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Some Babies at Greater Risk for SIDS

December 11, 2004

Those lacking experience sleeping on stomachs more prone

HealthDayNews — A baby’s lack of experience sleeping on his or her stomach may be linked to an increased risk of sudden infant death syndrome (SIDS), a new study claims.

The study, conducted by researchers at Washington University School of Medicine in St. Louis, concluded that babies who never sleep on their stomachs don’t learn behaviors that reduce their risk of SIDS. The findings appear in the December issue of Pediatrics.

“The first few times babies who usually sleep on their backs or sides shift to the prone (lying facedown) position, they have a 19-fold increased risk of sudden death,” senior author and pediatrician Dr. Bradley T. Thach said in a prepared statement. “We wondered if these babies, finding themselves facedown, fail to turn their heads to breathe easier. If so, is that because their reflexes haven’t developed far enough or because they just don’t wake up?”

When babies sleep facedown, they can re-breathe air that they’ve exhaled. This air can contain high levels of carbon dioxide.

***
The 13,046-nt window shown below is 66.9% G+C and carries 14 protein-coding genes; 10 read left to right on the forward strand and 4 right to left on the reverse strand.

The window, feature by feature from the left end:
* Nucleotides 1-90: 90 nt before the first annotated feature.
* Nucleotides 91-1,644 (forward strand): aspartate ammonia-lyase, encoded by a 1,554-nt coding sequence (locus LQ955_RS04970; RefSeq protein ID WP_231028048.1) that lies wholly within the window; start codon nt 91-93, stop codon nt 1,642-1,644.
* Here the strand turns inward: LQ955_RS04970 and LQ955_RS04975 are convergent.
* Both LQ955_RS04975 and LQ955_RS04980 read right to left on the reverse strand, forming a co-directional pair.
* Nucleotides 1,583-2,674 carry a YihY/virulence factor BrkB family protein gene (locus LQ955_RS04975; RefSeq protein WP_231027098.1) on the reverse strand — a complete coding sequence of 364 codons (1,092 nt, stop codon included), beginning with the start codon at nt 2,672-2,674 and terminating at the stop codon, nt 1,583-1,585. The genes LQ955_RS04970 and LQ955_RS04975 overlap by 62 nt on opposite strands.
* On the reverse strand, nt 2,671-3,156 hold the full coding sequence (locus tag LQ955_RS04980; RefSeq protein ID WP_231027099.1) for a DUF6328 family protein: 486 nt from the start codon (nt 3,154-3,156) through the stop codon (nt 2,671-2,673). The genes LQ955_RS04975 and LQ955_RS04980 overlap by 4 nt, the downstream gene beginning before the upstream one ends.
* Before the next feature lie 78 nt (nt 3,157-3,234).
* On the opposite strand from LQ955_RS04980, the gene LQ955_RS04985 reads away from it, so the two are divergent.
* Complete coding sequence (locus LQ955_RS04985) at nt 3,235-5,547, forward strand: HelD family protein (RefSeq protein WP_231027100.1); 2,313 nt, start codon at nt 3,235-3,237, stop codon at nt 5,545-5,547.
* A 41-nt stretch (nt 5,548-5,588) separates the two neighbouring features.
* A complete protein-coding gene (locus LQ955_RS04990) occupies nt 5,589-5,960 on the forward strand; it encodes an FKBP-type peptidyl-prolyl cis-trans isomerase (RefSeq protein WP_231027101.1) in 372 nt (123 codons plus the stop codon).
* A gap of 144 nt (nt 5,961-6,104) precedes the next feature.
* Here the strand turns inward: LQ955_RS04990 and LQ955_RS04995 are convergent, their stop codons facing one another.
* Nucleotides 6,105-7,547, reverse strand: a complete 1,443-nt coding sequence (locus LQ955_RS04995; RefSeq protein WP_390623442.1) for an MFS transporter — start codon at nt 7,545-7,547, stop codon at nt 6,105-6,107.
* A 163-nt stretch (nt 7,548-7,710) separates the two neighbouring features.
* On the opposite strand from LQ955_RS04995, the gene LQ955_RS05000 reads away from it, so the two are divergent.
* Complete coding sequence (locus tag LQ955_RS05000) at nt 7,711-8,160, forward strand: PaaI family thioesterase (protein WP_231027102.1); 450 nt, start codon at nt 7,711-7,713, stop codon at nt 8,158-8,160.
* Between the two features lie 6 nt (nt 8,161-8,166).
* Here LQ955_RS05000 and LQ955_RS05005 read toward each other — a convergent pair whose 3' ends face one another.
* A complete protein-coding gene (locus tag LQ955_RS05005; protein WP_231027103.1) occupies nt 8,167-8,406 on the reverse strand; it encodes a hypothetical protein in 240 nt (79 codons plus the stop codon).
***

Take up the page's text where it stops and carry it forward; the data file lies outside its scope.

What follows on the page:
Thach and his fellow researchers studied 38 healthy babies aged 3 weeks to 37 weeks. Half of the babies usually slept on their stomachs or turned onto their stomachs during sleep. The other babies had never slept on their stomachs.

For the study, all the babies were placed on their stomachs to sleep and observed by the researchers. After about five minutes of sleeping facedown, all the babies woke up and tried to get fresh air. The babies who had experience sleeping face down lifted and turned their heads to either side, enabling them to increase their supply of fresh air.

But the babies with no experience sleeping on their stomachs nuzzled the bedding or only briefly lifted their heads, and then resumed sleeping facedown, which meant they didn’t get much fresh air.

The researchers said their results suggest that babies learn through experience which head movements help reduce the discomfort of breathing high levels of carbon dioxide and avoid conditions that may trigger SIDS.

But Thach said a baby’s ability to lift his or her head while lying prone may not be enough to protect against SIDS.

“Many parents think that if a baby can lift its head, he or she is OK to sleep prone, but that is a false assurance. Parents and other caregivers should never place an infant in the prone position until he or she shows the ability to spontaneously turn all the way over. Back-sleeping should continue to be strongly encouraged to protect against SIDS,” he said.

More information

Washington University School of Medicine in St. Louis

The Nemours Foundation has more about SIDS (kidshealth.org ).




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